AT EASE opened its first advice sessions in 1974 but the founding steering group first met in 1973.
AT EASE is an unincorporated voluntary group offering free services to members of the Armed Forces. It is staffed entirely by Volunteers and receives no money from Central Government or any local Council; for ethical reasons
we have not applied for Lottery funding. This means we are entirely dependent on voluntary contributions and membership fees.
In addition, we receive occasional donations and bequests from those who have supported our work.
Voting Membership is open to all members of At Ease. Enquiries about membership should be made in the first instance in writing to the At EASE office. Two references are required. A small annual subscription is due in July.
A Committee runs matters on a week-to-week basis, but all members have the right to influence policy at our Annual General Meeting.
One of the great advantages of this structure is that we are able to offer those who seek assistance, what is appropriate to them without outside influence or pressure. The disadvantage is that we cannot afford paid staff, so regret we can offer a service only on one evening per week.
Those who seek our help are those that find their personal needs or ambitions thwarted by the strict military regime in which everything is governed by the Queen s Regulations. There is no typical problem; Courts Marshal, requests for discharge, disciplinary or grievance related issues are just some of those which we encounter. In addition there is a wide range of social difficulties including depression, combat fatigue, dependence on drugs or alcohol, Gulf War syndrome and disputes about pension entitlements.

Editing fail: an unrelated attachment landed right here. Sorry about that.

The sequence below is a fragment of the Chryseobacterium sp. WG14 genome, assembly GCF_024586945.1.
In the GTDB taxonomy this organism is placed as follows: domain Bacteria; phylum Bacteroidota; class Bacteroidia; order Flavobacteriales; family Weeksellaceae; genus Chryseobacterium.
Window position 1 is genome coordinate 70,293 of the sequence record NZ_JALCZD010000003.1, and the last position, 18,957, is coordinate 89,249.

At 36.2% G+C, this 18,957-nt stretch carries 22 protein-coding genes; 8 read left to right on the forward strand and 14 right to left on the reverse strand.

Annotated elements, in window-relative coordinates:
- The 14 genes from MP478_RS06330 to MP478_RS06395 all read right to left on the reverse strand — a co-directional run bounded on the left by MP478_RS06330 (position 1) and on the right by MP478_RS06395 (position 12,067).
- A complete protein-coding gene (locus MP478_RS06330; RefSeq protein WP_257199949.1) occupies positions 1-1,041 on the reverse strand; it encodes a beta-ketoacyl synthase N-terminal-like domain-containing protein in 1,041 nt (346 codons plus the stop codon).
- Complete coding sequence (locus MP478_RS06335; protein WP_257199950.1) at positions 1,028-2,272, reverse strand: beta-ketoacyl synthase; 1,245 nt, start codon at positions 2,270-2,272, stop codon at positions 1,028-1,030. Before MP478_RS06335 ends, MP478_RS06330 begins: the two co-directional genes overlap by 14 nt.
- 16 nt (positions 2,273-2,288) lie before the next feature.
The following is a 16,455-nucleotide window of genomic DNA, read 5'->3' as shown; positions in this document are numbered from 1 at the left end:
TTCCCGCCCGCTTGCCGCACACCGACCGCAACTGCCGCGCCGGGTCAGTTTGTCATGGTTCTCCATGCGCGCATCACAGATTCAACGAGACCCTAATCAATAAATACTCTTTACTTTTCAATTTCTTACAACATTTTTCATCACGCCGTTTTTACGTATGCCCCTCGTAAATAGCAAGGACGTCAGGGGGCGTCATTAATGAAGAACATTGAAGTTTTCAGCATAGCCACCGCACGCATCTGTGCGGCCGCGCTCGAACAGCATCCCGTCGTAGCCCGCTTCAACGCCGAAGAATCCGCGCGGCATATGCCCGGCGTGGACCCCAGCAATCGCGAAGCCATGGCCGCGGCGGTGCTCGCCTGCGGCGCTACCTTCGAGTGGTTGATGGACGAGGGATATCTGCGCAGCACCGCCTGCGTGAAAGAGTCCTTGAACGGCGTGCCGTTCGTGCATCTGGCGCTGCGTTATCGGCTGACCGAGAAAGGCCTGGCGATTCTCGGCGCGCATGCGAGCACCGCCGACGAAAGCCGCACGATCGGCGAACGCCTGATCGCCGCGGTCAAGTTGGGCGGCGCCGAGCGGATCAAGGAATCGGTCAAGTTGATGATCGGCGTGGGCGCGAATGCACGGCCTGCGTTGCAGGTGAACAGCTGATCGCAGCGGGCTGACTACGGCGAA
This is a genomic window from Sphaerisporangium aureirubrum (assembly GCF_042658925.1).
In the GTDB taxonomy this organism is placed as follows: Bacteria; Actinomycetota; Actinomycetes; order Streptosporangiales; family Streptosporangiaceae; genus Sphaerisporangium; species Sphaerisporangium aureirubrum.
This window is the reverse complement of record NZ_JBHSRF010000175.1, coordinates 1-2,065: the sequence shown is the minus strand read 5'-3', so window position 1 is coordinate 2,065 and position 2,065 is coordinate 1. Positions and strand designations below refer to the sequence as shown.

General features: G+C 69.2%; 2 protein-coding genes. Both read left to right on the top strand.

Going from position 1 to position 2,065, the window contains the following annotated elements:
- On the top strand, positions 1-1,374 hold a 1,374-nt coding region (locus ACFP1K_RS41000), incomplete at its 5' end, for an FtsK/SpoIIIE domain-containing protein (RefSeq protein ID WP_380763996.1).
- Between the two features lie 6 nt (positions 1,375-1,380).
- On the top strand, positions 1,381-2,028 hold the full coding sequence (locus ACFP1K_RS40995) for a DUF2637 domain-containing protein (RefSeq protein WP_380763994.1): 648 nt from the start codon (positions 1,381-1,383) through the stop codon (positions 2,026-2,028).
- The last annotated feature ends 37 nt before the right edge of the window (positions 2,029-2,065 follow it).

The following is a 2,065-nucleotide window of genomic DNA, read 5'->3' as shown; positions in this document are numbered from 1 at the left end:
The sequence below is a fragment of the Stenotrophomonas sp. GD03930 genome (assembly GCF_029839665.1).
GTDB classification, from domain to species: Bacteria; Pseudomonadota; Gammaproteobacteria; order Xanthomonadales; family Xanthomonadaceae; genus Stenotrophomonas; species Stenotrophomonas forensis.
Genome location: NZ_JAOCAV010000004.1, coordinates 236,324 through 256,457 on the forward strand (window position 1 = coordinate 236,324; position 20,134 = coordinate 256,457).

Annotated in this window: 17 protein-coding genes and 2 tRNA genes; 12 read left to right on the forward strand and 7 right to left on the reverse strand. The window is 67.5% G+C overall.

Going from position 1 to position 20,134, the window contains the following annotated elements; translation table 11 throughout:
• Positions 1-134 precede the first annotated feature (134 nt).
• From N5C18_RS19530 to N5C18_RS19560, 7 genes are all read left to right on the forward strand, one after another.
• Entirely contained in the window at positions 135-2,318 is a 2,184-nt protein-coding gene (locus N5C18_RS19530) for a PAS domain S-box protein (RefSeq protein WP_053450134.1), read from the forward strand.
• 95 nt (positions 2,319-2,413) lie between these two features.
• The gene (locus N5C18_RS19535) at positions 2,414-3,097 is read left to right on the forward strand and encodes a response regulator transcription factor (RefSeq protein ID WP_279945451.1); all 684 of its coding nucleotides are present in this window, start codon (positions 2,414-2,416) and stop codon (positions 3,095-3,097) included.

This service is especially needed, since members of the Forces do not enjoy employment protection or the right of Trade Union membership. At times of difficulty the very closeness of relationships on which the Forces depend can impose severe limits on the individual or family whose needs differ from what their service provides for.
Those who seek our help come from any of the Services, the Royal Navy, the Army or the Royal Air Force. They also come from all stages of their careers, new Recruits, experienced Officers, Reservists or Veterans.
Because the work is specialised, many first heard of us from diverse organisations such as the Citizens' Advice Bureau, 'Agony Aunts' in newspaper columns, NHS Direct and directory enquiries. Often the first contact is not made by the service person themselves, but a relative, friend, or partner. We observe confidentiality strictly, and only intervene with the express permission of the service person concerned.